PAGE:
Home Energy Audits
Courtesy the U.S. Department of Energy
A home energy audit is the first step to assess how much energy your home consumes, and to evaluate what measures you can take to make your home more energy-efficient. An audit will show you problems that may, when corrected, save you significant amounts of money over time. During the audit, you can pinpoint where your house is losing energy. Audits also determine the efficiency of your home's heating and cooling systems. An audit may also show you ways to conserve hot water. You can perform a simple energy audit yourself, or have a professional energy auditor carry out a more thorough audit.
Professional energy audits are thorough
A professional auditor uses a variety of techniques and equipment to determine the energy efficiency of a structure. Thorough audits often use equipment such as blower doors, which measure the extent of leaks in the building envelope, as well as infrared cameras, which reveal hard-to-detect areas of air infiltration and missing insulation. The following is a discussion of do-it-yourself as well as professional audits.
You can easily conduct a home energy audit yourself. With a simple, but diligent, "walk-through," you can spot many problems in any type of house. When auditing your home, keep a checklist of areas you have inspected and problems found. This will help you prioritize your energy efficiency upgrades.
1) Locating Air Leaks
First, make a list of obvious air leaks (drafts). The potential energy savings draft reduction may range from 5% to 30% per year, and the home is generally much more comfortable afterwards. Check for indoor air leaks such as gaps along the baseboard or edge of the flooring, and at junctures of the walls and ceiling. Check to see if air can flow through electrical outlets, switch plates, window frames, baseboards, weather-stripping around doors, fireplace dampers, attic hatches, and wall- or window-mounted air conditioners. Look for gaps around pipes and wires, electrical outlets, foundation seals, and mail slots. Check to see if the caulking and weatherstripping are applied properly (no gaps or cracks), and are in good condition.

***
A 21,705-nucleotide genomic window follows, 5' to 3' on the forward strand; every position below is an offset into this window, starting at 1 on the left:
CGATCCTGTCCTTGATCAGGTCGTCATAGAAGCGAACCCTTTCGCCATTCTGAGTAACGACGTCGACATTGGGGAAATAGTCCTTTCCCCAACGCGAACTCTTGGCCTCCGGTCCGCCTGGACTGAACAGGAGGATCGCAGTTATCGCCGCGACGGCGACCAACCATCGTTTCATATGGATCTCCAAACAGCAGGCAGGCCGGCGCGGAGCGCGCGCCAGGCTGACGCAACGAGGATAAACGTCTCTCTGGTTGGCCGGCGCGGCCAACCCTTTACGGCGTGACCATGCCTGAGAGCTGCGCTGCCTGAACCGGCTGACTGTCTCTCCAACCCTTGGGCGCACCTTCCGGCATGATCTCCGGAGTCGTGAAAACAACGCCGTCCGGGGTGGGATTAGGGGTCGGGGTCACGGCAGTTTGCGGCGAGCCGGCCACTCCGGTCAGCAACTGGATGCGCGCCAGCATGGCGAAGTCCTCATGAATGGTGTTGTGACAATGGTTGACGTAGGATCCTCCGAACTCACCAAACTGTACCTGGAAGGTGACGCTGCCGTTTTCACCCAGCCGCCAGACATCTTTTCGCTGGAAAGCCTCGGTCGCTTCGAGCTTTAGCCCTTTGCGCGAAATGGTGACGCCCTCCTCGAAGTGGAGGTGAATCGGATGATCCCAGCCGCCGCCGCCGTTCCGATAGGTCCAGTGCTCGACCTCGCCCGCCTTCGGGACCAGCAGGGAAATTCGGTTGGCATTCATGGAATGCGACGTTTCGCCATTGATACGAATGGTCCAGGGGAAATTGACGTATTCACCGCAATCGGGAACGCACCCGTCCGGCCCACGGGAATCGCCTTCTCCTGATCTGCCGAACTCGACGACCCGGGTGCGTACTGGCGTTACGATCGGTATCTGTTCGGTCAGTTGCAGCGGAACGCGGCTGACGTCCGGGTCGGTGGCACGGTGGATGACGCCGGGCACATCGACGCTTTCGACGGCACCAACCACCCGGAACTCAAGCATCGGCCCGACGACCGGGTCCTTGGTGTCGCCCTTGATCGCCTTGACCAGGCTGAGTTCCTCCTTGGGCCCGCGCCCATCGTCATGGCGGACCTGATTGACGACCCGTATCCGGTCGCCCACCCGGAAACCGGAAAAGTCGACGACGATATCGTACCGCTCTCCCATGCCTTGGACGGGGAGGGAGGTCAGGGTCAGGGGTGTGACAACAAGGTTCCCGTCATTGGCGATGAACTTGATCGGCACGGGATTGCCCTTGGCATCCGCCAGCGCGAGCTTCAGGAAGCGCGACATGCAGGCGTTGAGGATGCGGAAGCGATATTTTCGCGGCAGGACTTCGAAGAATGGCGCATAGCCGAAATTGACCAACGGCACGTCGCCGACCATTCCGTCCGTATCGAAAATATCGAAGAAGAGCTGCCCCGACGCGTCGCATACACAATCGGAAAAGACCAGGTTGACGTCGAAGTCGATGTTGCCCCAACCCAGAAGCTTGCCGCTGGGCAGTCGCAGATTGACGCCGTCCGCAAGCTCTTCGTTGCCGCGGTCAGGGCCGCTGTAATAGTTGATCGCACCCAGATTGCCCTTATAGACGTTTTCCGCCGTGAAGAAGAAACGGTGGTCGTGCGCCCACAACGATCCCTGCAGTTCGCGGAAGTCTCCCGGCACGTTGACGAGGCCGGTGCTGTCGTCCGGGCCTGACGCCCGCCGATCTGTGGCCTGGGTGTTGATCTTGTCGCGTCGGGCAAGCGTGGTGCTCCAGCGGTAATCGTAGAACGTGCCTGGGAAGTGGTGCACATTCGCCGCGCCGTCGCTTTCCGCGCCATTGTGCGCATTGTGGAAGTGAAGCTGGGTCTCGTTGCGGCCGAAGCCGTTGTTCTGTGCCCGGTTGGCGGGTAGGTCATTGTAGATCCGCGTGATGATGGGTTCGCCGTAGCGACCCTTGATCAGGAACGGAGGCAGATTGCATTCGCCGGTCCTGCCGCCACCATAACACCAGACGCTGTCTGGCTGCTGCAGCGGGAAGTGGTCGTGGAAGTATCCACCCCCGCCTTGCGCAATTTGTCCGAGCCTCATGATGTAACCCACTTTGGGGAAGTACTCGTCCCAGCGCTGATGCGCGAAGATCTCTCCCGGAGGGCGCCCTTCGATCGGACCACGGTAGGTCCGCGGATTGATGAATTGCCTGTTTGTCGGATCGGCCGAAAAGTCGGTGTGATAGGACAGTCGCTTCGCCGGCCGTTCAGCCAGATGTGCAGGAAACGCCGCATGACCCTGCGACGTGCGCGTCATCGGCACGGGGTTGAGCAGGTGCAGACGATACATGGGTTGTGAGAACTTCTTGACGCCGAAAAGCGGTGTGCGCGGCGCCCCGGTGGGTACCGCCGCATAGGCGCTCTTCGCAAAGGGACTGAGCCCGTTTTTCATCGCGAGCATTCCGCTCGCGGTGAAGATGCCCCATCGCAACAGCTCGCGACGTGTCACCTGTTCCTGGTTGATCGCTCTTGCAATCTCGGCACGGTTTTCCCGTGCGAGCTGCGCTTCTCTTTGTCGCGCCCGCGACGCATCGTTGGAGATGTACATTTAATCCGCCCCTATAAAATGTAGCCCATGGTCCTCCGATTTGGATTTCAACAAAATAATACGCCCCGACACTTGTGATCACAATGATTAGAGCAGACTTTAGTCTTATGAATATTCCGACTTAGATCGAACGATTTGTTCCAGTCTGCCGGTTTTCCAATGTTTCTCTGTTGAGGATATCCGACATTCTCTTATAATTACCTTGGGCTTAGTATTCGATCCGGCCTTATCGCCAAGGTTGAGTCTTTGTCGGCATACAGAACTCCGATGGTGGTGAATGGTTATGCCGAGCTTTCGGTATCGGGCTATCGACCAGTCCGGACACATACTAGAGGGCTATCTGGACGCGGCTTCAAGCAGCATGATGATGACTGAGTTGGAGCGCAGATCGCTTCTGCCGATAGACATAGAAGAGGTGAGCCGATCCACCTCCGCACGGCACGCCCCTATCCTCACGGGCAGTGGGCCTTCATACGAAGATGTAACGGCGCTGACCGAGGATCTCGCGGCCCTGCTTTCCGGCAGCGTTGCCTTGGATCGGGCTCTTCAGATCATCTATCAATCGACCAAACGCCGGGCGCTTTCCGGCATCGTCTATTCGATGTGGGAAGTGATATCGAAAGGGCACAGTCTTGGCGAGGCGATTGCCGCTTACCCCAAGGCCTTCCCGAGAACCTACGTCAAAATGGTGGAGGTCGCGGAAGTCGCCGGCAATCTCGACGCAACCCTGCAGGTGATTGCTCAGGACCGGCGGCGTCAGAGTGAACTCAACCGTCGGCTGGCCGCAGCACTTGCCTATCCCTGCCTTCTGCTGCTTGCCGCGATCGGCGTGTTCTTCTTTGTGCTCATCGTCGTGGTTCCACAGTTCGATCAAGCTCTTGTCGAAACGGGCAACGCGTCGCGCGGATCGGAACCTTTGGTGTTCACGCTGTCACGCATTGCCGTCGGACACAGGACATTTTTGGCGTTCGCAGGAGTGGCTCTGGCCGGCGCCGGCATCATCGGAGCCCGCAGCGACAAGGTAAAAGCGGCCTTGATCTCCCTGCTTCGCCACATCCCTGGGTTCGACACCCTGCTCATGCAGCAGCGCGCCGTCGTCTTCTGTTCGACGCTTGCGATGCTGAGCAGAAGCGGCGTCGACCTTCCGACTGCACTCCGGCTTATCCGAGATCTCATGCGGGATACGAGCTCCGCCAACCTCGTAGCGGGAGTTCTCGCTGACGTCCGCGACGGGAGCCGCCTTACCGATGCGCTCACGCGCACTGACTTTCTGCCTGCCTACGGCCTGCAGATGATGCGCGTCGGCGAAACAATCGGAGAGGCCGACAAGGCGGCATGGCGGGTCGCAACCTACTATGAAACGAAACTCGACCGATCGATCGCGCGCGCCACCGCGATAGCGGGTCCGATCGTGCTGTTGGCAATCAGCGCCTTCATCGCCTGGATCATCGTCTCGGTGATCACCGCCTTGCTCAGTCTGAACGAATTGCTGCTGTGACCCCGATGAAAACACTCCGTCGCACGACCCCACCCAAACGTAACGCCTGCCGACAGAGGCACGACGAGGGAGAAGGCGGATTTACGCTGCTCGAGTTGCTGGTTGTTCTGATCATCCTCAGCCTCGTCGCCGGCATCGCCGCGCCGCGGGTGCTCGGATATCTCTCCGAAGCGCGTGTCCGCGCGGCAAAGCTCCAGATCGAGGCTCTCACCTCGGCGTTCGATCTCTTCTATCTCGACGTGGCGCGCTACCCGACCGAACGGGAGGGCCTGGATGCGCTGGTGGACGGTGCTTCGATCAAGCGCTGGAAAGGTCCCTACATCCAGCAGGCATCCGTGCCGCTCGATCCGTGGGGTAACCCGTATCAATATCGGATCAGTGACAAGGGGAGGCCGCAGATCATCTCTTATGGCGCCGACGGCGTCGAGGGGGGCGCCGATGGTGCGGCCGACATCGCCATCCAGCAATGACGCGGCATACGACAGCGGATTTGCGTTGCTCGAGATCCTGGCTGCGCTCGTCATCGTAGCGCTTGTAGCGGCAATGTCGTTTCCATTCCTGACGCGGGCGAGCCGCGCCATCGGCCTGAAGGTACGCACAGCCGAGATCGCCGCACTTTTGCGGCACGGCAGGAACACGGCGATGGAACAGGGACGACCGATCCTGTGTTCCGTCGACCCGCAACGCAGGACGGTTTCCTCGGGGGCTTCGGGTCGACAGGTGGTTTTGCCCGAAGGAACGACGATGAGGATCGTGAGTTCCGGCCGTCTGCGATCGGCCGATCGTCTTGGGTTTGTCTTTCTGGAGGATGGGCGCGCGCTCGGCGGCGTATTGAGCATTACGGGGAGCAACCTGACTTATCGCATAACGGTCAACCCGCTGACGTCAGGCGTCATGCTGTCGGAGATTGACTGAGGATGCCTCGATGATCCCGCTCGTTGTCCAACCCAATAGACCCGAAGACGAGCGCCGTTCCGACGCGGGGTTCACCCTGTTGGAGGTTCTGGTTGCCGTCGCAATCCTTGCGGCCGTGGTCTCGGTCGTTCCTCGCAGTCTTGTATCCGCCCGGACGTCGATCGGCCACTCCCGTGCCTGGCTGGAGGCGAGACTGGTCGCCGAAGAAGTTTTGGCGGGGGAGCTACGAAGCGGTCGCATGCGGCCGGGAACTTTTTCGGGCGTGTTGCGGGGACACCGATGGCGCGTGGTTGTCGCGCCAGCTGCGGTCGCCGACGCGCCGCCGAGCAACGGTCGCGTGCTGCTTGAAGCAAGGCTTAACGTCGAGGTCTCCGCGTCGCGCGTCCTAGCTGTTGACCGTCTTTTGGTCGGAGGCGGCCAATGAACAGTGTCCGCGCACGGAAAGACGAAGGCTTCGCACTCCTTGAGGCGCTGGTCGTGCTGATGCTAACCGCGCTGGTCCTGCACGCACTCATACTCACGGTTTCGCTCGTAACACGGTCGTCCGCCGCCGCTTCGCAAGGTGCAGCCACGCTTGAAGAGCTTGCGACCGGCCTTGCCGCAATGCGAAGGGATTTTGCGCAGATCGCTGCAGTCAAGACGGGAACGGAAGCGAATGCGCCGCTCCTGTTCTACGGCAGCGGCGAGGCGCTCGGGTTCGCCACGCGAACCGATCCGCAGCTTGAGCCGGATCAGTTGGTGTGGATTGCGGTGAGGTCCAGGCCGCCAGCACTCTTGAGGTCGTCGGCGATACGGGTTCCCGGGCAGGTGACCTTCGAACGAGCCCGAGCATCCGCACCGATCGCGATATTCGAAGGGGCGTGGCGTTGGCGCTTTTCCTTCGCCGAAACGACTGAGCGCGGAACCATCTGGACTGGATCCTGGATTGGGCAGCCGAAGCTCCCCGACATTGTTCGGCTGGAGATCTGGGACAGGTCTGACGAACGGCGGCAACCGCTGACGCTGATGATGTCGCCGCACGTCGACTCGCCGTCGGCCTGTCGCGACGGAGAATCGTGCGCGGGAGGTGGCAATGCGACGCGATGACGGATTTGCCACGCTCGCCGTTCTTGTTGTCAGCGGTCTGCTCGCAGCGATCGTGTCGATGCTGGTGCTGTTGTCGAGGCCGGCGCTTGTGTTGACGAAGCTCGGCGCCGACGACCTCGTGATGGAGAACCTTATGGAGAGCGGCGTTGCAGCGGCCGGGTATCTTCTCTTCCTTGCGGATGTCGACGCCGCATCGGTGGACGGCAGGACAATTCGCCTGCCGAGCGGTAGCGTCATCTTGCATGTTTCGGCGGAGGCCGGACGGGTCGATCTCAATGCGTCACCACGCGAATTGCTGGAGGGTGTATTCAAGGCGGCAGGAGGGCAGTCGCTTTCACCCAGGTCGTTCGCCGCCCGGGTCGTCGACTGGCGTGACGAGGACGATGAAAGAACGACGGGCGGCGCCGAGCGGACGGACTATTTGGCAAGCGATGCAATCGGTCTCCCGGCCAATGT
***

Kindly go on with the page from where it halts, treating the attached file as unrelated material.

Inspect windows and doors for air leaks. See if you can rattle them, since movement means possible air leaks. If you can see daylight around door and window frames, then the door or window leaks. You can usually seal these leaks by caulking or weather stripping them. Check the storm windows to see if they fit and are not broken. You may also wish to consider replacing your old windows and doors with newer, high-performance ones. If new factory-made doors or windows are too costly, you can install low-cost plastic sheets over the windows.
If you are having difficulty locating leaks, you may want to conduct a basic building pressurization test. First, close all exterior doors, windows, and fireplace flues. Turn off all combustion appliances such as gas burning furnaces and water heaters. (Remember to turn them back on when you are done with the test.) Then turn on all exhaust fans (generally located in the kitchen and bathrooms) or use a large window fan to suck the air out of the rooms. This increases infiltration through cracks and leaks, making them easier to detect. You can use incense sticks or your damp hand to locate these leaks. Moving air causes the smoke to waver, and you will feel a draft when it cools your hand.
On the outside of your house, inspect all areas where two different building materials meet. For example: inspect all exterior corners; where siding and chimneys meet; and areas where the foundation and the bottom of exterior brick or siding meet. You should plug and caulk holes or penetrations for faucets, pipes, electric outlets, and wiring. Look for cracks and holes in the mortar, foundation, and siding, and seal them with the appropriate material. Check the exterior caulking around doors and windows, and see whether exterior storm doors and primary doors seal tightly.
CAUTION: When sealing any home, you must always be aware of the danger of indoor air pollution and combustion appliance "backdrafts." Backdrafting is when the various combustion appliances and exhaust fans in the home compete for air. An exhaust fan may pull the combustion gases back into the living space. This can obviously create a very dangerous and unhealthy situation in the home.